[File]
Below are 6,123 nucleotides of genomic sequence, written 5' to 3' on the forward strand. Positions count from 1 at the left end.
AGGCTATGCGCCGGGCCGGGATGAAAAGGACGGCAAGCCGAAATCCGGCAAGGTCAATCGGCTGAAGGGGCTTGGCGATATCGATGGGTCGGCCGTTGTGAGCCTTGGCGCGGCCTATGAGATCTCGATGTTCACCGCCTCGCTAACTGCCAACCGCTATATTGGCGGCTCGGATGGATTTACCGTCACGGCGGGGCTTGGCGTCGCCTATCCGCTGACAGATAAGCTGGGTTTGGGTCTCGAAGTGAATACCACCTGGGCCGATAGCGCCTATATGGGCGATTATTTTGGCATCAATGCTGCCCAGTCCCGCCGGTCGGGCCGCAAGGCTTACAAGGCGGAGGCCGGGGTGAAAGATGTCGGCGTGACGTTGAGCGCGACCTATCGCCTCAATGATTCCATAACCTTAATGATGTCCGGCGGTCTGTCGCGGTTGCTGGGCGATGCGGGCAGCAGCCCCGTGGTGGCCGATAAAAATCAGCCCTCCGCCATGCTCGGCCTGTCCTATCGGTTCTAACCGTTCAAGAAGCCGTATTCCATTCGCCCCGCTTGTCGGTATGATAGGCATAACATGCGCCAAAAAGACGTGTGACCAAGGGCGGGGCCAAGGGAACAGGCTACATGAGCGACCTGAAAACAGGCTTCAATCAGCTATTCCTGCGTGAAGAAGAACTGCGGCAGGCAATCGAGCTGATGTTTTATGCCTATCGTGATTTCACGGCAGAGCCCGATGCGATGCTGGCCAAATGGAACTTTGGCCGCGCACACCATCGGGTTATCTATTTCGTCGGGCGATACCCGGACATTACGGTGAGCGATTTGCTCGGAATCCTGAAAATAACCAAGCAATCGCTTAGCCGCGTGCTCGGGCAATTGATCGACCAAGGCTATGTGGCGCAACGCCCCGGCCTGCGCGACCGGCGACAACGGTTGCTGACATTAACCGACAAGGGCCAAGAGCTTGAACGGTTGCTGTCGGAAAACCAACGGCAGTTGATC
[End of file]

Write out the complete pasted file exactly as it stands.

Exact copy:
Below are 6,123 nucleotides of genomic sequence, written 5' to 3' on the forward strand. Positions count from 1 at the left end.
AGGCTATGCGCCGGGCCGGGATGAAAAGGACGGCAAGCCGAAATCCGGCAAGGTCAATCGGCTGAAGGGGCTTGGCGATATCGATGGGTCGGCCGTTGTGAGCCTTGGCGCGGCCTATGAGATCTCGATGTTCACCGCCTCGCTAACTGCCAACCGCTATATTGGCGGCTCGGATGGATTTACCGTCACGGCGGGGCTTGGCGTCGCCTATCCGCTGACAGATAAGCTGGGTTTGGGTCTCGAAGTGAATACCACCTGGGCCGATAGCGCCTATATGGGCGATTATTTTGGCATCAATGCTGCCCAGTCCCGCCGGTCGGGCCGCAAGGCTTACAAGGCGGAGGCCGGGGTGAAAGATGTCGGCGTGACGTTGAGCGCGACCTATCGCCTCAATGATTCCATAACCTTAATGATGTCCGGCGGTCTGTCGCGGTTGCTGGGCGATGCGGGCAGCAGCCCCGTGGTGGCCGATAAAAATCAGCCCTCCGCCATGCTCGGCCTGTCCTATCGGTTCTAACCGTTCAAGAAGCCGTATTCCATTCGCCCCGCTTGTCGGTATGATAGGCATAACATGCGCCAAAAAGACGTGTGACCAAGGGCGGGGCCAAGGGAACAGGCTACATGAGCGACCTGAAAACAGGCTTCAATCAGCTATTCCTGCGTGAAGAAGAACTGCGGCAGGCAATCGAGCTGATGTTTTATGCCTATCGTGATTTCACGGCAGAGCCCGATGCGATGCTGGCCAAATGGAACTTTGGCCGCGCACACCATCGGGTTATCTATTTCGTCGGGCGATACCCGGACATTACGGTGAGCGATTTGCTCGGAATCCTGAAAATAACCAAGCAATCGCTTAGCCGCGTGCTCGGGCAATTGATCGACCAAGGCTATGTGGCGCAACGCCCCGGCCTGCGCGACCGGCGACAACGGTTGCTGACATTAACCGACAAGGGCCAAGAGCTTGAACGGTTGCTGTCGGAAAACCAACGGCAGTTGATC